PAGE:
He began to take me with him on his business trips to collect food. Throughout that spring of 1942 we worked together. Time began to exist for me again: no longer uncountable weeks of endless war but precise moments of intense life. I marked our outings in my exercise book; precious afternoons whose dates I wanted to encircle in gold. We were heroes, hoodwinking the Germans.

During the war, both girls make naïve choices that will change the course of the rest of their lives.

Rather than being about hiding Jews during WWII, Ignorance is really about women – their relationship with each other and how their circumstances and any choices they might make from their position in life affect their relationships. It’s about class and status and how one person might ignore events while another will be forced into drastic action because of them.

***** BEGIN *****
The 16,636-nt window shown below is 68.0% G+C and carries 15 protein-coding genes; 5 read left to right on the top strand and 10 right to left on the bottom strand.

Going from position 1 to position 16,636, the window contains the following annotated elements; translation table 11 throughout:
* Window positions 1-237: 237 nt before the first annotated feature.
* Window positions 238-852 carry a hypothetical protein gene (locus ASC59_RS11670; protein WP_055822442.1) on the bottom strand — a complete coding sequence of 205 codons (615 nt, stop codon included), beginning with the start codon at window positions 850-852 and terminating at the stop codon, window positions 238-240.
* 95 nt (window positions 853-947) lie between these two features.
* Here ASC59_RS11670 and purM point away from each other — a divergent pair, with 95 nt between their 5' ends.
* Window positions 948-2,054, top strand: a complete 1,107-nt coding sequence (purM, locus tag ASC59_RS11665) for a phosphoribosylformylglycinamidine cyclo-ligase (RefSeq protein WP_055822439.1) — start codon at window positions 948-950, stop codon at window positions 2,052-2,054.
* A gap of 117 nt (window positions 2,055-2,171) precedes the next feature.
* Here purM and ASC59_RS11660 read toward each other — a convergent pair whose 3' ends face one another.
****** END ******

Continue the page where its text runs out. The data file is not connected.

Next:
Ignorance is not only a fascinating book, it’s a beautifully written one. Roberts often uses a layering effect where she builds up phrases to create images and emotions:

A chisel drove into my belly, twisted its point round. Tearing flesh. Spill of blood and guts. I wanted to howl, hold in the chisel. Gouged inside, chisel twisting to and fro like polka music.

A technique she uses repeatedly and effectively while still maintaining distinct voices for several different narrators. I’m in awe.

Goodness knows how I’ve missed Michèle Roberts until now. I’m predicting her for the Women’s Prize Shortlist and I’ll be getting my hands on everything she’s written.